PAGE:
Six flavors of fail
After repeated setbacks, Windows Vista finally launched with a confusing array of six editions during the slow PC sales month of January. Ironically, part of the final delay was used to "crank up" Vista's security and uptight security became one of critics' main complaints. There were also numerous software incompatibilities, various performance issues (gaming/file transfers/battery life), and it failed to deliver promised features such as WinFS.
No one benefits from restrictive DRM
DRM has been cooking for years but 2008 brought with it many controversial examples -- most notably Spore, which used a modified version of SecuROM for online authentication and limited users to three installs. After being slammed with thousands of one-star Amazon reviews and two class-action suits, EA released a SecuROM-free copy on Steam in December '08, but not before Spore became the most pirated game of the year.
Just because Facebook is now worth $100b
Until 2008, Facebook was the second largest player in social networking, trailing behind MySpace by a considerable margin. A year after being acquired by News Corp. in 2005, the service was in such privileged position that it beat Google as the most visited website in the US. Thanks to a combination of poor decision-making, horrible design and user experience, and a lack of focus on core social components, MySpace failed to capitalize on its position, leaving Facebook to attract a wider user demographic in the long haul.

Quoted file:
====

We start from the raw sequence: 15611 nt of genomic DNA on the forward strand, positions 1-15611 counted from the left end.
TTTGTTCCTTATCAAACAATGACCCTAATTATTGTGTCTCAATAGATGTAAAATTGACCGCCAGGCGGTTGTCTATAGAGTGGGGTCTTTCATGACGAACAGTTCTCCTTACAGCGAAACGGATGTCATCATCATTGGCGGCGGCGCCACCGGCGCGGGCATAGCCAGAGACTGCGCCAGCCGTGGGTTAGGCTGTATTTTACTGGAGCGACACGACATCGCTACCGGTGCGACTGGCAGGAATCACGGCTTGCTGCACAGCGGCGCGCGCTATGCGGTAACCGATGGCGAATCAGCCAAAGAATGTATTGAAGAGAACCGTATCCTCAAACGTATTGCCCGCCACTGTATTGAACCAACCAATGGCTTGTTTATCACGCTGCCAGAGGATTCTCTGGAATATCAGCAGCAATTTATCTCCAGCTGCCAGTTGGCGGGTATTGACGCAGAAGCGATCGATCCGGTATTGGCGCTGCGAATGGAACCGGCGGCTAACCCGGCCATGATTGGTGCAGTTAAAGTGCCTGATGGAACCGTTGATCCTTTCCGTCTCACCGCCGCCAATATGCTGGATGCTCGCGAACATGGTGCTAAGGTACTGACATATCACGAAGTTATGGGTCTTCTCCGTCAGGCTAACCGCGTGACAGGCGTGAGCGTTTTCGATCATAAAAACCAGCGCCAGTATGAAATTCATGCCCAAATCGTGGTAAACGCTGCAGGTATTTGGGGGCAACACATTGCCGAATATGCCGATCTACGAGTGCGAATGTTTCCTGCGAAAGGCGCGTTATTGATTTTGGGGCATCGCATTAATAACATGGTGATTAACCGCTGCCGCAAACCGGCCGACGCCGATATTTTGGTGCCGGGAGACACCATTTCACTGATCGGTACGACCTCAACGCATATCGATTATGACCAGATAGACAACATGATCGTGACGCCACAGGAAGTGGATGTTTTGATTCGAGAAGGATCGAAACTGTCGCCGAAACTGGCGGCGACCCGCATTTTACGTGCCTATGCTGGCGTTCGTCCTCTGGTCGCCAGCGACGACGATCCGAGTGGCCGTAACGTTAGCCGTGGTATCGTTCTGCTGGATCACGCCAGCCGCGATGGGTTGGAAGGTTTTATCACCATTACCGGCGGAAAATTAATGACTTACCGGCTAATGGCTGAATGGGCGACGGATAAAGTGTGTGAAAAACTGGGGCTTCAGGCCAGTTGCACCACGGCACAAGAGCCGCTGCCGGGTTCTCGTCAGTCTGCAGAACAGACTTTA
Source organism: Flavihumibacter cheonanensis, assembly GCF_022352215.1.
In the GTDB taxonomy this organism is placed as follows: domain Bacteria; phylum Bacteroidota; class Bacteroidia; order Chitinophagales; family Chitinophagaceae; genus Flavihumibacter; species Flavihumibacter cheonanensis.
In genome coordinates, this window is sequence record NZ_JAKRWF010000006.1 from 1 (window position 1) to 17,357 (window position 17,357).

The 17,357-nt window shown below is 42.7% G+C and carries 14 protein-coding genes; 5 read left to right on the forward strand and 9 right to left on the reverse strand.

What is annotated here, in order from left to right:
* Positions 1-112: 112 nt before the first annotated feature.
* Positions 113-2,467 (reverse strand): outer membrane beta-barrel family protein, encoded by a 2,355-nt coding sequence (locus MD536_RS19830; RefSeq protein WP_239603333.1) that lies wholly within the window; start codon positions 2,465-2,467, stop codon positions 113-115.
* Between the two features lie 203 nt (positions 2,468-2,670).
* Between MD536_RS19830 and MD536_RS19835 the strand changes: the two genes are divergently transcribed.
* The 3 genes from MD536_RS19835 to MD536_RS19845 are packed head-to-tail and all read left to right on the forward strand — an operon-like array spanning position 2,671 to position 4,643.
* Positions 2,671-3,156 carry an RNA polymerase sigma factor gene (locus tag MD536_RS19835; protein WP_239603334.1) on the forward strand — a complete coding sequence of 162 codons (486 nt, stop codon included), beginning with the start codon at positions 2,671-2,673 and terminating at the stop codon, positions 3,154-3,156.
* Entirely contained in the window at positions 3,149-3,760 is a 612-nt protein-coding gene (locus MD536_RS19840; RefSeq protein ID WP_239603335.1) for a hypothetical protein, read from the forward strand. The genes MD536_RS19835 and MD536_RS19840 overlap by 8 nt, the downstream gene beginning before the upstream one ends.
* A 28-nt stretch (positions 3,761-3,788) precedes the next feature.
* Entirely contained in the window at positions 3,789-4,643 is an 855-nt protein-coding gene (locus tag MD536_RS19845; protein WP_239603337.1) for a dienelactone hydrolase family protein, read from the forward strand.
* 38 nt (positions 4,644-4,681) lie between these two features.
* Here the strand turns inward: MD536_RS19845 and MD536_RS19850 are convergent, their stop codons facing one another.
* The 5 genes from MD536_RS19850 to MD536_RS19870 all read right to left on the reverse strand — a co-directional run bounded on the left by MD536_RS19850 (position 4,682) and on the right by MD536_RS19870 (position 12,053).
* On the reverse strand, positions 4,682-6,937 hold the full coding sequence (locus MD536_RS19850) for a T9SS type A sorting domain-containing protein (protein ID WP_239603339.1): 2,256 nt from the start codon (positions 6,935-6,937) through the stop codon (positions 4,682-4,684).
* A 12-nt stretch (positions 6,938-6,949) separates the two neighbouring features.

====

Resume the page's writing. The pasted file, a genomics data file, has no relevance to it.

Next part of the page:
No 99 cents games for you
In 2009, Sony set out to explore the uncharted waters of digital distribution. Unfortunately, existing PSP owners didn't want to "upgrade" and ditch their UMD collections, newcomers were discouraged by the PSN's weak catalog and neither wanted to part with $250 for a handheld. Factor in the rapid adoption of smartphones with their infinite sea of 99-cent games and the PSP Go's voyage was arguably doomed from the outset. Only time will tell if the PS Vita shares the same fate.
The web's giant lack of social skills
Google is arguably the most powerful force on the web, but with Facebook as well as other social and mobile newcomers threatening its dominance, the company has repeatedly tried to become a top social destination. Before Google+ there was Buzz which failed to gain momentum despite having close ties to Gmail. Google Wave also caused a stir initially, but it failed in its attempt to create a clever communication tool that had the potential of replacing IM and email.
Until they are able to make a dent on iPad's market share
Google has arguably done a great job with Android and those efforts have paid off on the smartphone front. On the tablet side however, not so much. Even with great partners and multiple hardware iterations, somehow it feels like Android keeps lagging behind Apple's iPad. The recent delays in getting Android 4.0 ICS to all outgoing tablets makes matters even more visible. But at least they are trying to make a dent on iPad's sales. Meanwhile, HP's TouchPad and the Blackberry Playbook were a complete disaster, from lacking basic functionality, to their complete mismanagement and premature cancellation.
That was our recount of tech disasters of the past 10+ years. In many cases, good products that failed to be marketed properly or were poorly timed, then some others that entirely deserve their bad rep. How about your personal picks for worst tech products? Share your stories with us in the comments.
Downloads and Drivers
From the Forums
Subscribe to TechSpot
Receive a weekly update of our best features and tech news you don't want to miss: